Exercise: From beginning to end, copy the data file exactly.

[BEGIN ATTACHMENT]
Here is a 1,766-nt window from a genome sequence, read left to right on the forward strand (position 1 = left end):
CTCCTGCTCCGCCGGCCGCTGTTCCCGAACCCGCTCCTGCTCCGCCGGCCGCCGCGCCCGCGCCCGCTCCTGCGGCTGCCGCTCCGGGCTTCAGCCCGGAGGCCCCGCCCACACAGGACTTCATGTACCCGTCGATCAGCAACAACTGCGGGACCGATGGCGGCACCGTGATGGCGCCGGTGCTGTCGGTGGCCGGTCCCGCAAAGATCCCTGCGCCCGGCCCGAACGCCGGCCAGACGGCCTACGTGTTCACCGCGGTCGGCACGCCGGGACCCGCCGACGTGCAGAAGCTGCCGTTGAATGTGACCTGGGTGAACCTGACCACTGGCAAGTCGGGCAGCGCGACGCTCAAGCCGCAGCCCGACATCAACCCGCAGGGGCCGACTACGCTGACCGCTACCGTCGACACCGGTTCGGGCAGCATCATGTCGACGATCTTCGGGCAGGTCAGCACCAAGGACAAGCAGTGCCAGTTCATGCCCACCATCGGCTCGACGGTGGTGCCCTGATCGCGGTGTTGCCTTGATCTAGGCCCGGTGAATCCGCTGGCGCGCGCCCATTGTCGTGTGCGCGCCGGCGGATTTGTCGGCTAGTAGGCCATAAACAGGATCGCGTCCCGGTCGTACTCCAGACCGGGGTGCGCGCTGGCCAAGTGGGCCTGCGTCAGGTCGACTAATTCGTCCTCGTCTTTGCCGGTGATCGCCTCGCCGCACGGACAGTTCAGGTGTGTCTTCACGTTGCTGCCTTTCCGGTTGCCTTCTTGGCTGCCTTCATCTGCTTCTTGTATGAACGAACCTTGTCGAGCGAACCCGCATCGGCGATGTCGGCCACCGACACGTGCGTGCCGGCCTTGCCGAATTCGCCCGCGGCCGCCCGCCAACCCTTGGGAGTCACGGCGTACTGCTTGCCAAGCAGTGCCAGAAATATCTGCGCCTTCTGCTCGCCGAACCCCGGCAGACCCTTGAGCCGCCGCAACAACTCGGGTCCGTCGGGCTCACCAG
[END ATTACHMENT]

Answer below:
Here is a 1,766-nt window from a genome sequence, read left to right on the forward strand (position 1 = left end):
CTCCTGCTCCGCCGGCCGCTGTTCCCGAACCCGCTCCTGCTCCGCCGGCCGCCGCGCCCGCGCCCGCTCCTGCGGCTGCCGCTCCGGGCTTCAGCCCGGAGGCCCCGCCCACACAGGACTTCATGTACCCGTCGATCAGCAACAACTGCGGGACCGATGGCGGCACCGTGATGGCGCCGGTGCTGTCGGTGGCCGGTCCCGCAAAGATCCCTGCGCCCGGCCCGAACGCCGGCCAGACGGCCTACGTGTTCACCGCGGTCGGCACGCCGGGACCCGCCGACGTGCAGAAGCTGCCGTTGAATGTGACCTGGGTGAACCTGACCACTGGCAAGTCGGGCAGCGCGACGCTCAAGCCGCAGCCCGACATCAACCCGCAGGGGCCGACTACGCTGACCGCTACCGTCGACACCGGTTCGGGCAGCATCATGTCGACGATCTTCGGGCAGGTCAGCACCAAGGACAAGCAGTGCCAGTTCATGCCCACCATCGGCTCGACGGTGGTGCCCTGATCGCGGTGTTGCCTTGATCTAGGCCCGGTGAATCCGCTGGCGCGCGCCCATTGTCGTGTGCGCGCCGGCGGATTTGTCGGCTAGTAGGCCATAAACAGGATCGCGTCCCGGTCGTACTCCAGACCGGGGTGCGCGCTGGCCAAGTGGGCCTGCGTCAGGTCGACTAATTCGTCCTCGTCTTTGCCGGTGATCGCCTCGCCGCACGGACAGTTCAGGTGTGTCTTCACGTTGCTGCCTTTCCGGTTGCCTTCTTGGCTGCCTTCATCTGCTTCTTGTATGAACGAACCTTGTCGAGCGAACCCGCATCGGCGATGTCGGCCACCGACACGTGCGTGCCGGCCTTGCCGAATTCGCCCGCGGCCGCCCGCCAACCCTTGGGAGTCACGGCGTACTGCTTGCCAAGCAGTGCCAGAAATATCTGCGCCTTCTGCTCGCCGAACCCCGGCAGACCCTTGAGCCGCCGCAACAACTCGGGTCCGTCGGGCTCACCAG